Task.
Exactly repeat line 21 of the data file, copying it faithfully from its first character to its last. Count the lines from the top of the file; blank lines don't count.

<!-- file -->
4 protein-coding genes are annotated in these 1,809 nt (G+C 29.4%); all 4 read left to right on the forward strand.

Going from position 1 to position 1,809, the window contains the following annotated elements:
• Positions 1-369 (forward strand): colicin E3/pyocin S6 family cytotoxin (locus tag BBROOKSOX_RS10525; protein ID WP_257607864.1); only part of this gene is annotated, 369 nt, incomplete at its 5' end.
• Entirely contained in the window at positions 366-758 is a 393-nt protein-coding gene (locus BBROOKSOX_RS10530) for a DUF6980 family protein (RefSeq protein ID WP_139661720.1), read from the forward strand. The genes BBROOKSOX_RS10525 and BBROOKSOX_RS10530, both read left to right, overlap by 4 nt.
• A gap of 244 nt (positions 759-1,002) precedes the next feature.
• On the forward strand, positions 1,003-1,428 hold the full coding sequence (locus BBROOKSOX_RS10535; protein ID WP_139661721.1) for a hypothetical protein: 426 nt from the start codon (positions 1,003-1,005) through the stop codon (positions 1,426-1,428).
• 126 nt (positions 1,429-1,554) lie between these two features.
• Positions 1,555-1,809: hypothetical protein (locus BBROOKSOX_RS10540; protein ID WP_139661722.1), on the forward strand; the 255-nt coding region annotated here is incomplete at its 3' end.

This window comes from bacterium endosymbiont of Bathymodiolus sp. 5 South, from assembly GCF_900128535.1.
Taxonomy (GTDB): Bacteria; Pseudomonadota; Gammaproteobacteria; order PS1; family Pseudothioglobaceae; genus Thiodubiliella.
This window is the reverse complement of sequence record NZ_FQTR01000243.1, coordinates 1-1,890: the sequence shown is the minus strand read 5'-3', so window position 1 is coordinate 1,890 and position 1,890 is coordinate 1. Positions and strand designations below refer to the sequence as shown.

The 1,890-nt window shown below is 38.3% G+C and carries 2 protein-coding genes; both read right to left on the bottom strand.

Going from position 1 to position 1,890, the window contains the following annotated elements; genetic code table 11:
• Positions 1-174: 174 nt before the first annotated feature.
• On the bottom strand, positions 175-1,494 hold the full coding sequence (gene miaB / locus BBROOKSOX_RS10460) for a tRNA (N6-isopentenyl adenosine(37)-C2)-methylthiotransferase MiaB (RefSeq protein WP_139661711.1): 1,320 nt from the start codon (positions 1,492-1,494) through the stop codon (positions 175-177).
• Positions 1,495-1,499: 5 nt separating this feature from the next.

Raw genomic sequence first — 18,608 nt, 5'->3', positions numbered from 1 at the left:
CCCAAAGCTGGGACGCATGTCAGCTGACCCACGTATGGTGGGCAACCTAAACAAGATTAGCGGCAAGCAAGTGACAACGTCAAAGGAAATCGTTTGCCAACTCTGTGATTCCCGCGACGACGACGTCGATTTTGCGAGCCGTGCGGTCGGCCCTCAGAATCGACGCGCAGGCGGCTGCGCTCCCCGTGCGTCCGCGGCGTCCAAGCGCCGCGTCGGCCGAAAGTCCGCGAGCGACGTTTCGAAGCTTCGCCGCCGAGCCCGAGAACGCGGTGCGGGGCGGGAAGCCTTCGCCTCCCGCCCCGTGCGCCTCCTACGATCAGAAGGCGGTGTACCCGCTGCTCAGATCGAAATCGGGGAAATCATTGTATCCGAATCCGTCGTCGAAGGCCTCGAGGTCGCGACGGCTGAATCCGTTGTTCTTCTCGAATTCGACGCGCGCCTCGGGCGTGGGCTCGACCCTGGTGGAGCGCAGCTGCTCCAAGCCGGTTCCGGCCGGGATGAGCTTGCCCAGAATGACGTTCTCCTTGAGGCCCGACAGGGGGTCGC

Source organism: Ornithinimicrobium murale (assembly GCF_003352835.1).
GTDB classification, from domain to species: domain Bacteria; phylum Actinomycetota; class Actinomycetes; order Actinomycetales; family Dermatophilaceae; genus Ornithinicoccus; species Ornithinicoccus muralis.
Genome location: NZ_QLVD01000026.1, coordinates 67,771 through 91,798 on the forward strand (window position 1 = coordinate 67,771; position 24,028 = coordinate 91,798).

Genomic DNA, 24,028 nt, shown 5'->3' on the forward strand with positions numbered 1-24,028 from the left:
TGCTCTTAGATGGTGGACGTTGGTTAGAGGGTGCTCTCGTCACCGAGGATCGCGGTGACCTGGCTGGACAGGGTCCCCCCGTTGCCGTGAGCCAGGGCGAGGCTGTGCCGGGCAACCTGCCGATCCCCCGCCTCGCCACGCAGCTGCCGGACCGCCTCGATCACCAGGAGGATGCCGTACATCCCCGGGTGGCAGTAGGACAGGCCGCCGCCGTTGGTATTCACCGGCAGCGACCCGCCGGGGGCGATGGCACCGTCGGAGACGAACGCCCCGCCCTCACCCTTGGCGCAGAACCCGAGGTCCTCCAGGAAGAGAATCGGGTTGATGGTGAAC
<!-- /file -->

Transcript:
Genome location: NZ_QLVD01000026.1, coordinates 67,771 through 91,798 on the forward strand (window position 1 = coordinate 67,771; position 24,028 = coordinate 91,798).